What if you had to go through life
with a huge ball and chain tied around your ankle? It would impact every single
thing you did. It would prevent you from taking part in simple tasks, and make
others many times harder. It would draw attention, even teasing. In your own
mind, you would feel less and less confident about your abilities, even if
there was nothing wrong with you.
Literacy advocates say that is the
same burden poor literacy skills place on young learners. But unlike a ball and
chain, it’s an invisible burden. What’s worse, it’s a burden that children may
not be able to express to their teachers, though thoughts like “I’m not smart,”
might pass through their minds.
Recognizing the impacts of this
invisible burden on young students and its farther-reaching implications, the
Cayman Islands Department of Education is working on improving literacy. One
way is through help from literacy coaches like Anne Briggs.
“Literacy is of extreme importance
and low levels of literacy have been tied to crime, drug addiction, teenage
pregnancy and lower life expectancy,” said Ms Briggs,
She notes that in school, poor
literacy poses a major problem for learning because children aren’t good enough
readers to absorb the information they are being taught via reading.
The literacy advocacy organization
Children of the Code argues that reading is the skill that matters most to
success in school, noting that poor reading skills lead to a cycle of shame,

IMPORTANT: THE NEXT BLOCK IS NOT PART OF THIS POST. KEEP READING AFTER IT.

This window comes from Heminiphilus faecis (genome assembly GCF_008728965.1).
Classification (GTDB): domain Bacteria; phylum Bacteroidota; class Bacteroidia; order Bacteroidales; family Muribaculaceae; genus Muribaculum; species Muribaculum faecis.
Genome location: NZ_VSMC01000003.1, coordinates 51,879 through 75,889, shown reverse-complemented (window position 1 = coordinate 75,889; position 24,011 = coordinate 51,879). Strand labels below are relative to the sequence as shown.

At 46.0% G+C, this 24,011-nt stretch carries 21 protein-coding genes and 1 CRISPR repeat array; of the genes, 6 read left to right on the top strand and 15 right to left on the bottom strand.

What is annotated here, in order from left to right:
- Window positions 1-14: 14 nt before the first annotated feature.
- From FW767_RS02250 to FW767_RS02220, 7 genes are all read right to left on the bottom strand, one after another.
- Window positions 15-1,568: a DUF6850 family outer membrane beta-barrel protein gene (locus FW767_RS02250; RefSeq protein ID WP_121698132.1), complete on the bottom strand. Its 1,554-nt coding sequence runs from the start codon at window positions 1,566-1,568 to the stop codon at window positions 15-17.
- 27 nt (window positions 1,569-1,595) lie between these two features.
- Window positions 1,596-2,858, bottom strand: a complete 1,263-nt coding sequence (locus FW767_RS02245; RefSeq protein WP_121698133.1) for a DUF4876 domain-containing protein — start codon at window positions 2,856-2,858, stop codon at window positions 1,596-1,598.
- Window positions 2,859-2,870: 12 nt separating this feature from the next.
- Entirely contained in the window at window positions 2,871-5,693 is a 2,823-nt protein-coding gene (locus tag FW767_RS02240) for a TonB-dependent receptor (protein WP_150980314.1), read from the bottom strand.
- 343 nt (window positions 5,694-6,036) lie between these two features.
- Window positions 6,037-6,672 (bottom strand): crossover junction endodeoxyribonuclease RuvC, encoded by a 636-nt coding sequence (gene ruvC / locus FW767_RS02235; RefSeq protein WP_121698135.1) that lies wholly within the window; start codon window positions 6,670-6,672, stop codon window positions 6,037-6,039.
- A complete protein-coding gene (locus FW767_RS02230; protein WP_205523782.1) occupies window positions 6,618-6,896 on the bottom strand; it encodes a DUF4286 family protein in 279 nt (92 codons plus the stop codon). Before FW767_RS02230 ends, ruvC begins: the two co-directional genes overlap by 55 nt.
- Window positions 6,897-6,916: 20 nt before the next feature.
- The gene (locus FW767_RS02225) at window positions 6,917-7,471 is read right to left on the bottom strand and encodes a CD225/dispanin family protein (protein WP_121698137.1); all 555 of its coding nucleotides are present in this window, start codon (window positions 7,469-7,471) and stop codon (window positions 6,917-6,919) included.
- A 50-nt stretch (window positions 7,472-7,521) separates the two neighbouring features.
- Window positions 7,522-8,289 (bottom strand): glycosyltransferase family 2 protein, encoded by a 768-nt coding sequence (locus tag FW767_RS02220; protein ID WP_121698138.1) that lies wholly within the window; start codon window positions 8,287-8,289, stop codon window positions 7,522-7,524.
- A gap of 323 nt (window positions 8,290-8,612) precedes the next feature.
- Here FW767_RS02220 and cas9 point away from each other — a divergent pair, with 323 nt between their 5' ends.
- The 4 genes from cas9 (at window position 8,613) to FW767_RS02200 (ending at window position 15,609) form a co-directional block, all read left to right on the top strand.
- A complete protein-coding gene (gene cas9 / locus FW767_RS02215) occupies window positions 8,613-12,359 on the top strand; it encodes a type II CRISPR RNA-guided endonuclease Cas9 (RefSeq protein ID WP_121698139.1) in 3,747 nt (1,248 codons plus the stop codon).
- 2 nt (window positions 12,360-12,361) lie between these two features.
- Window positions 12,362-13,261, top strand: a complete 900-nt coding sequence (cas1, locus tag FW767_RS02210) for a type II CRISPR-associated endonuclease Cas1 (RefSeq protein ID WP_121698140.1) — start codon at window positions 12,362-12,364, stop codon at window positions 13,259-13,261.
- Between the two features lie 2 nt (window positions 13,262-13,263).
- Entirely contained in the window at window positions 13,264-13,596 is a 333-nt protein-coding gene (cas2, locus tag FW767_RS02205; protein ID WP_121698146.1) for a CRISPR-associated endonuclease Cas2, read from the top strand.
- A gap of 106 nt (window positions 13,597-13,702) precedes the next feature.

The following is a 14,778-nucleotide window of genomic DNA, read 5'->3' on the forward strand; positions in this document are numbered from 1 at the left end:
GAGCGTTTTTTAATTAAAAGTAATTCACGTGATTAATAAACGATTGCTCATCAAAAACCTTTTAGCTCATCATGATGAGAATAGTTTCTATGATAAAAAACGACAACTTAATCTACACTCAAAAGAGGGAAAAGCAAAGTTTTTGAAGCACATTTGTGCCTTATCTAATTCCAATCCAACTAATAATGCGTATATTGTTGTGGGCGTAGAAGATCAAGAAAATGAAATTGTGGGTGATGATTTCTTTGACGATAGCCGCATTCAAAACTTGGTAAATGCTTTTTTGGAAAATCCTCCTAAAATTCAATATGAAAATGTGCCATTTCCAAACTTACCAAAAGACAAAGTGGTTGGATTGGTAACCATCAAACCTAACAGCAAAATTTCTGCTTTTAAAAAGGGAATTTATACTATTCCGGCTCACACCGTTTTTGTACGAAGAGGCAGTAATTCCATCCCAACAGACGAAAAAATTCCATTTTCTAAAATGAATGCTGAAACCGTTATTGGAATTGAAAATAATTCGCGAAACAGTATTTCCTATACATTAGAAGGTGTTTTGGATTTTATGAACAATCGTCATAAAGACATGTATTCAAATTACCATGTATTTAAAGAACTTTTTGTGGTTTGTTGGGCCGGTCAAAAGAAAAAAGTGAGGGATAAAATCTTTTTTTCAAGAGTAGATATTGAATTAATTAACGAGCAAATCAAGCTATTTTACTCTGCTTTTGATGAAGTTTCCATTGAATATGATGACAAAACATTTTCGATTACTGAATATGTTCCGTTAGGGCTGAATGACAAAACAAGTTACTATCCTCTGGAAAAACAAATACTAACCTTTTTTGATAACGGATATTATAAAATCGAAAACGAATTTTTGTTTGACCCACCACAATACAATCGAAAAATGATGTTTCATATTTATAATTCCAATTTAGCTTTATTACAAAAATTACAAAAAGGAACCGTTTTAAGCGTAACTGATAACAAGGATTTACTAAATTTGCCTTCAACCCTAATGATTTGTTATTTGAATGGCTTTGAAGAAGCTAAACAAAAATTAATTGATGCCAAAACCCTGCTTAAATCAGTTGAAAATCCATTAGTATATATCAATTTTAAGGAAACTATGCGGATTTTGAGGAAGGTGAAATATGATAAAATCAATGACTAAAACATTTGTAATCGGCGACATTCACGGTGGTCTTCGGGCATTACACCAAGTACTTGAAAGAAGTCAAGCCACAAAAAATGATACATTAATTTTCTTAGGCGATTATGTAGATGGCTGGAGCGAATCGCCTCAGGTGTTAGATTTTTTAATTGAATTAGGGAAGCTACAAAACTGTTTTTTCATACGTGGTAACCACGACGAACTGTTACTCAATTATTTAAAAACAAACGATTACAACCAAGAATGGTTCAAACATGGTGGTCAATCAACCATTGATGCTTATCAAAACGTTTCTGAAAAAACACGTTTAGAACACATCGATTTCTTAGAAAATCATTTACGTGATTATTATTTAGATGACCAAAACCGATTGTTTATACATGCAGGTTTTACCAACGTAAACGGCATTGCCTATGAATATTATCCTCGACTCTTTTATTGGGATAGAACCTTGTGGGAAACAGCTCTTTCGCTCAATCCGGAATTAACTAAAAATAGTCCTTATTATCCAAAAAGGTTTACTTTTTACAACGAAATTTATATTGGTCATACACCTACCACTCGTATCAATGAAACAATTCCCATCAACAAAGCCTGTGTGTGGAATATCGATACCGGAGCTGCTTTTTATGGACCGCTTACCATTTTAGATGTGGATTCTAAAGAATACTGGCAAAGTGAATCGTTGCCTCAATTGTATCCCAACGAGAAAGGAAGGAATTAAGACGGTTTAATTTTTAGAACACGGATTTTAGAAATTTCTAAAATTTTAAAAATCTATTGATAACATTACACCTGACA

embarrassment and ongoing poor academic performance.
The Department of Education has
three dedicated literacy coaches working in Cayman’s primary schools, where the
concept of balanced literacy is emphasised.
“Balanced literacy is built upon
the premise that all students can learn,” she said.
“One of the key components is that
students must read books that are an appropriate level, as books that are too
hard hinder reading progress. Also, during Guided Reading teachers will guide
students through books that are slightly above the students’ reading level, but
with the teacher’s support it is comprehensible.”
Cayman’s literacy coaches plan with
teachers, model lessons, and provide feedback to teachers. “Improving the
quality of teaching has by far the most impact on students, more so than
curriculum and facilities,” said Ms Briggs.
“Research has shown that after
three years of ineffective teaching, students hardly ever recover,” said Ms
Ms Briggs says while the coaches do
not work with all teachers, they do try to support all teachers who have
questions. The coaches also run after school training sessions on subjects
pertaining to literacy, and offer advice on leadership.
She points to studies which have
found that building better teachers has been found to be the most productive
investment for schools and far exceeds the effects of teacher experience or
class size. Other research has found that exposing teachers to new learning
over extended periods of time and giving them the opportunity to practice under
the guidance of a more knowledgeable coach is the most effective way to improve
a teacher’s effectiveness.
“For successful students we must
have effective teachers,” says Ms Briggs.